I first came across Crawford Seeger’s music on an old
Nonesuch LP which coupled her String Quartet (1931) with quartets by
George Perle and Milton Babbitt. Her quartet is an impressive piece
by an impressive lady, a composer who developed a clear, individual
Taiwanese pianist Jenny Lin provides a useful survey
of Crawford Seeger’s output for piano. This disc is every bit as fascinating
as her previous solo disc for BIS, Chinoiserie (BIS CD1110).
As the booklet notes point out, one can hear Crawford Seeger’s preternaturally
rapid development as a composer just by listening to the earlier tracks
on the disc: the title of the first, Little Waltz (1922), is
not kidding. It is harmless and completely unobjectionable; similarly,
Little Lullaby and Jumping the rope (Playtime) (both undated,
but both clearly early) are charming. Little Lullaby has a music-box
quality about it, while Jumping the rope is simply great fun.
The pieces up to the Sonata are all a delight (Mrs Crow and Miss
Wren go for a Walk gets a clean, witty performance and is all the
more effective for it).
The six-minute Piano Sonata of 1923 still shows Crawford
Seeger’s Romantic sensibilities, and is blessed with an arresting ff
octaves opening gesture. This piece is just one year on from the unpretentious
miniatures that opened the disc, yet already one can sense Crawford
Seeger’s imagination expanding at a rate of knots. Lin plays it with
utter conviction. She commendably refuses to over-sentimentalise and
the piece grows in integrity because of this. The way Lin melts into
the 1923 Theme and Variations is most affecting: here is seven
minutes of pure delight, which also contains glimpses of Crawford Seeger
letting her hair down and being determinedly and outrageously ‘popular’.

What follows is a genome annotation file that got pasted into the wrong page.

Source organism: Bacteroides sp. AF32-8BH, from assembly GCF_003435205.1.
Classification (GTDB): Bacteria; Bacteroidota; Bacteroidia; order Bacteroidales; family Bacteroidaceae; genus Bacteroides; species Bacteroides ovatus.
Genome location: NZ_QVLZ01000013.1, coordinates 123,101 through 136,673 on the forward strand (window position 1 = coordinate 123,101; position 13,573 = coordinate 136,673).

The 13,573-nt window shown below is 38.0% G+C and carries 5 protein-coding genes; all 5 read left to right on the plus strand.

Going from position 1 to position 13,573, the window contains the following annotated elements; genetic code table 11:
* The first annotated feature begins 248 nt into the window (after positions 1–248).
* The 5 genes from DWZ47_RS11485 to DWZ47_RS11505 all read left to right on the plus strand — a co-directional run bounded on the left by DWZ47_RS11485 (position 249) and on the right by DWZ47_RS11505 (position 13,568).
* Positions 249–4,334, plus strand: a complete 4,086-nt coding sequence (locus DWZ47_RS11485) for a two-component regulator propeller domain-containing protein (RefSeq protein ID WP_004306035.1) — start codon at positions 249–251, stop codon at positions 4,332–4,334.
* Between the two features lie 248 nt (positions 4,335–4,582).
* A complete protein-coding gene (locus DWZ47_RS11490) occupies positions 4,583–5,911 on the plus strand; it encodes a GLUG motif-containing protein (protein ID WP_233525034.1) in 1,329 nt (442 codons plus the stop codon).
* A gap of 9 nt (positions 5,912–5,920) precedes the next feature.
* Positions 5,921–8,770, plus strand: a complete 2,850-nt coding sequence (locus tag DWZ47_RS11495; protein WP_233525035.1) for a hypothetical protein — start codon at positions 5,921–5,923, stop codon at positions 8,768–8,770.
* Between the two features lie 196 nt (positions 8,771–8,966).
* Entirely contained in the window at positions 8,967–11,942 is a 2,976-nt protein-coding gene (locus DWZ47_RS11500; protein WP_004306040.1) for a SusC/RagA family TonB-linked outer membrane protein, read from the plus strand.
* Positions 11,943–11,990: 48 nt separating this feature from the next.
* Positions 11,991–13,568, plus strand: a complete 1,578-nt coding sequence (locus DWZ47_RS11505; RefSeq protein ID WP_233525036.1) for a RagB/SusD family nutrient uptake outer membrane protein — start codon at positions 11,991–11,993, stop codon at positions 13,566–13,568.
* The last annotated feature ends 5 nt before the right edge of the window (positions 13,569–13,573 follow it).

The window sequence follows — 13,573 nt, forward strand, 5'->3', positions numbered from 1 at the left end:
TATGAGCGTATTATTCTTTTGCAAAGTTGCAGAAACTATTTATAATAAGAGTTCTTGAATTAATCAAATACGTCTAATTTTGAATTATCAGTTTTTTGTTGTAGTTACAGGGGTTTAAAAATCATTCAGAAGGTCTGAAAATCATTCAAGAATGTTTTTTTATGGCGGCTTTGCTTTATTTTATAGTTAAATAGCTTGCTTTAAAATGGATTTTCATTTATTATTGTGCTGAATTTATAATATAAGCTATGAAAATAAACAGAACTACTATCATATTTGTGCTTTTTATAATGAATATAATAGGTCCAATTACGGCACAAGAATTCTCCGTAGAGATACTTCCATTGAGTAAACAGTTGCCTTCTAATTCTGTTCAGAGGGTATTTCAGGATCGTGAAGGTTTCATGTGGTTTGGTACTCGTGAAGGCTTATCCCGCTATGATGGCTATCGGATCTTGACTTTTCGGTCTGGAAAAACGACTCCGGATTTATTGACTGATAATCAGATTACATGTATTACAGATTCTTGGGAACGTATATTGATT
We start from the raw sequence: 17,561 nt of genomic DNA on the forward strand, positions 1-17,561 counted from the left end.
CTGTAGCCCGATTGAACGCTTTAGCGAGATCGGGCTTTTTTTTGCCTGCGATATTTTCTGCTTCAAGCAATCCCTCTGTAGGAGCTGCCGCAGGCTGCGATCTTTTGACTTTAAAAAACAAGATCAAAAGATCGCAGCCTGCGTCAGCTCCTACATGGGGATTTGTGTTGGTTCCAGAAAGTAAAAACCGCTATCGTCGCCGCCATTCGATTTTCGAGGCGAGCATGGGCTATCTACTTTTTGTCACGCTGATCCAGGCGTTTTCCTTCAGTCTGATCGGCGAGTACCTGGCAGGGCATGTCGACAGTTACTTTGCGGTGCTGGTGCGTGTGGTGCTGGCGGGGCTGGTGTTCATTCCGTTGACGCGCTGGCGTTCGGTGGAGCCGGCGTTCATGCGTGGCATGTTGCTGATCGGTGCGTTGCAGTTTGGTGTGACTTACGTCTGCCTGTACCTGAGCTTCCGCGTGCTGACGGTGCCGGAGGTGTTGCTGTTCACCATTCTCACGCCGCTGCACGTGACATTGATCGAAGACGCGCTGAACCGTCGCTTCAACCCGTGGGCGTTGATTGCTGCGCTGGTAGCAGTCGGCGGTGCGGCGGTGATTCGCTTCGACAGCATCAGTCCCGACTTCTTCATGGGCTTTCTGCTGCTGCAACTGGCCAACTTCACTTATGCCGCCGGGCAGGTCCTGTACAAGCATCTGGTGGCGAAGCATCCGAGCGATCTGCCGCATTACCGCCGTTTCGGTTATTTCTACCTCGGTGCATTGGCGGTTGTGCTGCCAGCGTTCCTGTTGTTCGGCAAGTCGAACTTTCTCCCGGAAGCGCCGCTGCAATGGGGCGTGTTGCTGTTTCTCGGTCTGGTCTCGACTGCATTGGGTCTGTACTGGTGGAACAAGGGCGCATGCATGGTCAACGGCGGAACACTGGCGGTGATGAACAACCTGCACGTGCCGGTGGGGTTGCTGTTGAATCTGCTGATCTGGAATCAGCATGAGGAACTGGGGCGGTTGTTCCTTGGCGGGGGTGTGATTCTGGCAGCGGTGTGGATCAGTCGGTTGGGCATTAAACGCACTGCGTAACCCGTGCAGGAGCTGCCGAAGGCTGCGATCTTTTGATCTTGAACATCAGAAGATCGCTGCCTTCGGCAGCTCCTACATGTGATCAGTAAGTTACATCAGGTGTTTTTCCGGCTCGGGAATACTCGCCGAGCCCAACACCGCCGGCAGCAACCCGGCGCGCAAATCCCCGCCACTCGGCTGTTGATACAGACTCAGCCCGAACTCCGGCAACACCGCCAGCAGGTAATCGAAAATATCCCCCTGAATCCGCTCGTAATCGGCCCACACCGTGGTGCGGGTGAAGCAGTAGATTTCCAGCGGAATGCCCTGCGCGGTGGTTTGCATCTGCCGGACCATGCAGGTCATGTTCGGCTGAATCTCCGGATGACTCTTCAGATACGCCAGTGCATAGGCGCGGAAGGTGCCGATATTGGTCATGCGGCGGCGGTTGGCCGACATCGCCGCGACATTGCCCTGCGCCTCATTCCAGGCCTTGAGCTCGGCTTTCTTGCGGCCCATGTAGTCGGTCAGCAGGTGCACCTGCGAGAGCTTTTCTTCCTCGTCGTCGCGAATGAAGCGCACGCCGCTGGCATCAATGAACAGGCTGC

Listening to the Five Canons (1924) and the Kaleidoscopic
Changes on an Original Theme (also 1924), one can hear Crawford
Seeger’s compositional confidence growing. The canons are but fleeting
glimpses (the longest is 1’31, the shortest 26 seconds); Kaleidoscopic
Changes seems an apt title rather than ‘Variations’ as there is
indeed great variety, from the spiky first variation to the lovely ‘warm’
harmonies which Crawford Seeger sometimes elects to use.
The Preludes of 1924-28 (in two groups: Five
Preludes of 1924/5 and Four Preludes of 1927/8), along with
the Piano Study in Mixed Accents reveals Crawford Seeger moving
up an avant-garde gear. There is real daring here and one can almost
feel the sense of discovery. The Five Preludes begin in a decidedly
Schoenbergian fashion and remain in this more modern world. The second
is distinguished by compositional impetuosity; the third and fifth by
their desolate and bleak moods and textures. Similarly, Bartók
makes his influence known in Prelude No. 8 (i.e. the third of the Four
Preludes of 1927/8), whilst the slow and hypnotic No. 9 rises from
the depths of Debussy’s submerged cathedral.
The Piano Study in Mixed Accents (1930) is given
here in three performing versions,
each dynamically distinct. It is a very difficult piece
and in Lin’s hands every note is clear. Her third version is positively
volcanic. In the case of this piece, there have been alternative versions,
although none as thoroughly contextualised as this: Alan Feinberg made
a recording on a disc called The US Innovator (Argo 436 925-2),
while Reinbert de Leeuw played one version on Portrait of Ruth Crawford
Seeger (DG 449 925-2).
Presumably for the sake of completeness We dance
together is included, a delightful waltz used for teaching purposes.
Finally, there is The Adventures of Tom Thumb for narrator and
piano (1925). Timothy Jones is witty in describing the adventures and
Lin plays characterfully, but the value of this disc lies in the solo
works. Very strongly recommended.